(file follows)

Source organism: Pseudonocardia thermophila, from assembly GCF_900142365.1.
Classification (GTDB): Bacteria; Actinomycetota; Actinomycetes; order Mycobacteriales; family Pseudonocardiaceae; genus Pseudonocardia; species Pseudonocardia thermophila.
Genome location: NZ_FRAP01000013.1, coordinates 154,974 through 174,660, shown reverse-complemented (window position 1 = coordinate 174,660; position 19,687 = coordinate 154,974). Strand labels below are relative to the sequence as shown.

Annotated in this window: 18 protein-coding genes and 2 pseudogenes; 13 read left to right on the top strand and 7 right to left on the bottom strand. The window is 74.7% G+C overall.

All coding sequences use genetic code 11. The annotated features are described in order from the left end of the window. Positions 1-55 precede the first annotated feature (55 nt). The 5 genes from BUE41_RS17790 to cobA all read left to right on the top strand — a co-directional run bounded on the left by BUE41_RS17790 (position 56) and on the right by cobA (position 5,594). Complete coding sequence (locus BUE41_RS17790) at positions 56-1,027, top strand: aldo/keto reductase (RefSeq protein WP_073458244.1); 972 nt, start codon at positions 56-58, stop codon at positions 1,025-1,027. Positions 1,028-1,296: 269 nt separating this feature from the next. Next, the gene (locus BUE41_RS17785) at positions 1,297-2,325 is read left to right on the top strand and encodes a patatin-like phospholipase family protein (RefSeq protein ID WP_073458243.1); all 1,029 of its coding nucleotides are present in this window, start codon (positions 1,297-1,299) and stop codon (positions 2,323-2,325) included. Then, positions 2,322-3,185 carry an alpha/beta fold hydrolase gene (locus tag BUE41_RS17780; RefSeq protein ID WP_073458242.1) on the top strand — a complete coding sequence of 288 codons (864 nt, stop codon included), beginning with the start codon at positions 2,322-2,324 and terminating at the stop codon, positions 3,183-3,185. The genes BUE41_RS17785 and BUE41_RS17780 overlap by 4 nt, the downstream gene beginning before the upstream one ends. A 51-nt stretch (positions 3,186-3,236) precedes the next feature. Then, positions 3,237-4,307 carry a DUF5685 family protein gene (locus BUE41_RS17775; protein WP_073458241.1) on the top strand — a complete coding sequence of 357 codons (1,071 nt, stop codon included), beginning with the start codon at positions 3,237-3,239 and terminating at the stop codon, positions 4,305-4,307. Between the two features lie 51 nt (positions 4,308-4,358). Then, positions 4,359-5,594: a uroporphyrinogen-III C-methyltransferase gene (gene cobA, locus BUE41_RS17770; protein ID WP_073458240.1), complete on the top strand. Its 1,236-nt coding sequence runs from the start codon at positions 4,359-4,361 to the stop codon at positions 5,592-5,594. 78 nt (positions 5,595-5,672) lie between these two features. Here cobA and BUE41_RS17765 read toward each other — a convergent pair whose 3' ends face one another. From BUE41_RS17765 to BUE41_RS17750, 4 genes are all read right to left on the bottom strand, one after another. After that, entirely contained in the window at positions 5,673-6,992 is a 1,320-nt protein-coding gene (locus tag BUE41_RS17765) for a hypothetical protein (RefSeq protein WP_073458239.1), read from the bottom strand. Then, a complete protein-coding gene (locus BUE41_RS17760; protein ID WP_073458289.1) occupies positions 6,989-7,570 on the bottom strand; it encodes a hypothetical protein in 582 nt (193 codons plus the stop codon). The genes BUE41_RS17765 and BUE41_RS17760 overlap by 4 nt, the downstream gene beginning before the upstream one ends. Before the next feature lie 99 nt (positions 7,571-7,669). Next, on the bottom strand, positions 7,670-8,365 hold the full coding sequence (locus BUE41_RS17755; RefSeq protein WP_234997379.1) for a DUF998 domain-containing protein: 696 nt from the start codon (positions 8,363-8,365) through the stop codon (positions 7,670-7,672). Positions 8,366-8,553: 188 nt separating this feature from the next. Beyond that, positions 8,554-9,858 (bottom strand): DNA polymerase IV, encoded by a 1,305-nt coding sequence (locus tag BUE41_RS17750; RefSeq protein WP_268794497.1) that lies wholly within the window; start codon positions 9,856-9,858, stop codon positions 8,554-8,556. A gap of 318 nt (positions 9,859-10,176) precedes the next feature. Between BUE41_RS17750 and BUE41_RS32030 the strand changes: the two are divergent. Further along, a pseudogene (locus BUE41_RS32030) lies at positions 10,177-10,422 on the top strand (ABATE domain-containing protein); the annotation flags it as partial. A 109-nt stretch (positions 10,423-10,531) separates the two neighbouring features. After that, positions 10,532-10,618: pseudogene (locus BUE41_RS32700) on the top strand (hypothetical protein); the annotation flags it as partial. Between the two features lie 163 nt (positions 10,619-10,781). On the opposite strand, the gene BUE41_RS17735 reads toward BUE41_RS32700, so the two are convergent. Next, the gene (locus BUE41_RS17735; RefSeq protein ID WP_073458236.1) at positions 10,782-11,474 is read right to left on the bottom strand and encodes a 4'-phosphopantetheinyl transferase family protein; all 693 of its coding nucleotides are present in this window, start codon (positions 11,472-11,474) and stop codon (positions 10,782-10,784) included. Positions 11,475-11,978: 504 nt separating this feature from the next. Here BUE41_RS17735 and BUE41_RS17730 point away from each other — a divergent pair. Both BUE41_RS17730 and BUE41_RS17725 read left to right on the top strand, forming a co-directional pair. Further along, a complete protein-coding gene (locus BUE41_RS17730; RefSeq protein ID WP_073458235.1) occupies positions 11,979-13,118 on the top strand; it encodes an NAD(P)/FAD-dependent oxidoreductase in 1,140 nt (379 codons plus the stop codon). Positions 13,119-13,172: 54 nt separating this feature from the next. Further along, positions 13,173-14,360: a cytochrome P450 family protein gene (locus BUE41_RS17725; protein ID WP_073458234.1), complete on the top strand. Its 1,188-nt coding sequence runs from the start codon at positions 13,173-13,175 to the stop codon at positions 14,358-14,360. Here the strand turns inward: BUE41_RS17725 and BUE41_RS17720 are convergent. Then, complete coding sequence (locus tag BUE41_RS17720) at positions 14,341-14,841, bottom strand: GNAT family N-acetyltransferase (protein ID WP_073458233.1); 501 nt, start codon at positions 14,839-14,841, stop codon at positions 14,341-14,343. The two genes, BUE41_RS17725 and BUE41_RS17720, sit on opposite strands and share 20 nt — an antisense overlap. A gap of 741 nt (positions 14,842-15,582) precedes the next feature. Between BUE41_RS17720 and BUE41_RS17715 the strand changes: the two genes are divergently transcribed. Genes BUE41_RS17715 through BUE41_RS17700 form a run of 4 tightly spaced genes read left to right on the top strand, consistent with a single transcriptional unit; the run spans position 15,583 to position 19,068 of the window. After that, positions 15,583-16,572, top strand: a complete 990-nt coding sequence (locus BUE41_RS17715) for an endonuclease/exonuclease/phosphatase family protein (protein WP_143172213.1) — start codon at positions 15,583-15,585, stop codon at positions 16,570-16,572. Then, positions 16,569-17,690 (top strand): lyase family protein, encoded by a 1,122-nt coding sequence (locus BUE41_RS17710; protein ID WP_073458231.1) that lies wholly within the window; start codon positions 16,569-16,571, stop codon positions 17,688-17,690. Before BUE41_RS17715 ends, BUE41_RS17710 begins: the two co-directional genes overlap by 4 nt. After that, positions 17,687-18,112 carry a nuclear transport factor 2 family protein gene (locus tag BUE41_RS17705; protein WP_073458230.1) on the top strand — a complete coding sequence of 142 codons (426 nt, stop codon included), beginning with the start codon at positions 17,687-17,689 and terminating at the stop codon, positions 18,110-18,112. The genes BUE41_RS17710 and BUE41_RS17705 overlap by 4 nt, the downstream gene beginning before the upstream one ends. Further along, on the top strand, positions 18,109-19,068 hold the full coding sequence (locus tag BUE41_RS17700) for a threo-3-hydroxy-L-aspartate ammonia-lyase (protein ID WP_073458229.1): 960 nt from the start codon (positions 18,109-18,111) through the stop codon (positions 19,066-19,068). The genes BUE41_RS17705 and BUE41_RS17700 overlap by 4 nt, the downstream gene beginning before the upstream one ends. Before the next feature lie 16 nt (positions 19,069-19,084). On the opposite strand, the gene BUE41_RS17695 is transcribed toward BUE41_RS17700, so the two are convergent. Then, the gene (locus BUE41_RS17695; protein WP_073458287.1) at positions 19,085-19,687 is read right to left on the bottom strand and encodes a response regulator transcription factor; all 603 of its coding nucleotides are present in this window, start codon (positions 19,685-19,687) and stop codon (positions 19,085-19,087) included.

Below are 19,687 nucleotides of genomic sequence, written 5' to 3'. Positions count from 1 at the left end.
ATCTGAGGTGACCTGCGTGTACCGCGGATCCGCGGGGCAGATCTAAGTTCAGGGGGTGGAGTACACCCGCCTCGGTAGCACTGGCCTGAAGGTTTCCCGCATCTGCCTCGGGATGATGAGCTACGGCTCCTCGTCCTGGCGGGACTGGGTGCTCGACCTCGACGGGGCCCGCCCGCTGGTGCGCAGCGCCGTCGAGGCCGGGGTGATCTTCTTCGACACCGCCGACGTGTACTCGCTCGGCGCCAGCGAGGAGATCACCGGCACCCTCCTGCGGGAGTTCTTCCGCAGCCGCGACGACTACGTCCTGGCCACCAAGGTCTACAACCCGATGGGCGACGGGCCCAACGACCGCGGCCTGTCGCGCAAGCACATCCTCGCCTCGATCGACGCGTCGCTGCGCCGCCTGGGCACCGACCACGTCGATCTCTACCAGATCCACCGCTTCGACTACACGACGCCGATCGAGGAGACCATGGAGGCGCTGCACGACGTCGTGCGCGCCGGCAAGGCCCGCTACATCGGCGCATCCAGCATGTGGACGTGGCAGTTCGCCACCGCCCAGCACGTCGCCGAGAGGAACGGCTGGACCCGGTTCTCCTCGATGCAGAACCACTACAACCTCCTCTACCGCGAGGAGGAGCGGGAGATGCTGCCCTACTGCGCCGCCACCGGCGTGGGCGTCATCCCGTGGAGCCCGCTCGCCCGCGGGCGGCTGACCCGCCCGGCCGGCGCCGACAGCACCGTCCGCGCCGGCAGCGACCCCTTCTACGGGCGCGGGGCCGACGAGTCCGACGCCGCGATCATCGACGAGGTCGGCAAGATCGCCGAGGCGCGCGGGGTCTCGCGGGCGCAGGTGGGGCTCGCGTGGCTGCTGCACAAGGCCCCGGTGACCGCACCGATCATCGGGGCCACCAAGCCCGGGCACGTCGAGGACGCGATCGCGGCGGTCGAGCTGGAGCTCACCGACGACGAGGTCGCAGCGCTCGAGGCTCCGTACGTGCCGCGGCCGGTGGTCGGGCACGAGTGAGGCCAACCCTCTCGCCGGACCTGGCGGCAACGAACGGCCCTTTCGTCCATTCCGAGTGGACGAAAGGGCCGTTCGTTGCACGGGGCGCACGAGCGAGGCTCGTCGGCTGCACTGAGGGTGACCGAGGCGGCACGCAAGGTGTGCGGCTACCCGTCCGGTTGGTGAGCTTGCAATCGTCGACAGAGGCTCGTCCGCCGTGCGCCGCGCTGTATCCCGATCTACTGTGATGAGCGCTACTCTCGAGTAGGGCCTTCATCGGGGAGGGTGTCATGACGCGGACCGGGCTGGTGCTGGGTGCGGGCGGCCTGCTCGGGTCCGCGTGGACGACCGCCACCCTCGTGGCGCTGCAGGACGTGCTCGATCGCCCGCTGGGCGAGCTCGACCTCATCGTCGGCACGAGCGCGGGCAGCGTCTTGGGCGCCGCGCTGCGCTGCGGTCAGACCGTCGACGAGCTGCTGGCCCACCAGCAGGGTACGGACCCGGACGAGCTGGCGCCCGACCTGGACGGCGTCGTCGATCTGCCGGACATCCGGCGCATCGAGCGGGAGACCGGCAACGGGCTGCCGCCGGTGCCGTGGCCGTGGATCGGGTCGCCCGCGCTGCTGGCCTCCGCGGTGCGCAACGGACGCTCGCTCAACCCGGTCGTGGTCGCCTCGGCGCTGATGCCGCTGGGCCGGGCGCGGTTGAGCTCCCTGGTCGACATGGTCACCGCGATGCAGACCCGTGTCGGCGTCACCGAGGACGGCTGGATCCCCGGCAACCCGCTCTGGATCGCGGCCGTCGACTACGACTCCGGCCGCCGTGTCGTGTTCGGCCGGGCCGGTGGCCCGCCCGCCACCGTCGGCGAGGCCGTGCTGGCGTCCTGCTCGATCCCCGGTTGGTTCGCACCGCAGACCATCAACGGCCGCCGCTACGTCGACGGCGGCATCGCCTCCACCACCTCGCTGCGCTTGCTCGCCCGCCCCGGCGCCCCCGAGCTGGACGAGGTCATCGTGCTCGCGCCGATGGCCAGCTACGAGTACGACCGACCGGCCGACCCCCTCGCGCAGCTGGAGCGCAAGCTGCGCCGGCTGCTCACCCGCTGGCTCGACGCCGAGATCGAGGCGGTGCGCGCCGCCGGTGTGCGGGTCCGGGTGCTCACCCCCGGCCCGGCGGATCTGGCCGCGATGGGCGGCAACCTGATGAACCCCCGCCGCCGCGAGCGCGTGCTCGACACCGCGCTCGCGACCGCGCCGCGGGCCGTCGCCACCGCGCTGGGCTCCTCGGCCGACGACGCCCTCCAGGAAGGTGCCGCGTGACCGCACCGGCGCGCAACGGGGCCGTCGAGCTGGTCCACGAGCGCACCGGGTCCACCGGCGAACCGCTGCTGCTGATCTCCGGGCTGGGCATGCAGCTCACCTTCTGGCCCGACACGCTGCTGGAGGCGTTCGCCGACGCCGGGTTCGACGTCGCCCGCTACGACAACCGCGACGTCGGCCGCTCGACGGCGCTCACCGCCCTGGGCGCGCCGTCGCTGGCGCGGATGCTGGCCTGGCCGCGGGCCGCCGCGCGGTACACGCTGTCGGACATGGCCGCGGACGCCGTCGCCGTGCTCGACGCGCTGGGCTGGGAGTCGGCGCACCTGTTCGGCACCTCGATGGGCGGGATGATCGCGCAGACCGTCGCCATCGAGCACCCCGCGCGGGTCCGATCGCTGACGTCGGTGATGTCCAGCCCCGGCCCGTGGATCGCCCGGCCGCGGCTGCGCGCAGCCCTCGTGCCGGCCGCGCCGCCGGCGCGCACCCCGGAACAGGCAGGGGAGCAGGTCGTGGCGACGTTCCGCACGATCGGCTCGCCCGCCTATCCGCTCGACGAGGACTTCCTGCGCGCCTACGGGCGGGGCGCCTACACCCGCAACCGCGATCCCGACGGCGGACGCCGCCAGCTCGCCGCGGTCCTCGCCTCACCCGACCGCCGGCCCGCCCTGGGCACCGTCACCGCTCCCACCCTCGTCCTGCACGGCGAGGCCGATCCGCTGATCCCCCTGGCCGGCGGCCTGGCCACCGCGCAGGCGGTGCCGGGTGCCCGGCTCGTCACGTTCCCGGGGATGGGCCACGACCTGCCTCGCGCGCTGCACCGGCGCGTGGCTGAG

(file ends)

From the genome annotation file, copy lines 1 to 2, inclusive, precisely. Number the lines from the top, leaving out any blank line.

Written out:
Source organism: Pseudonocardia thermophila, from assembly GCF_900142365.1.
Classification (GTDB): Bacteria; Actinomycetota; Actinomycetes; order Mycobacteriales; family Pseudonocardiaceae; genus Pseudonocardia; species Pseudonocardia thermophila.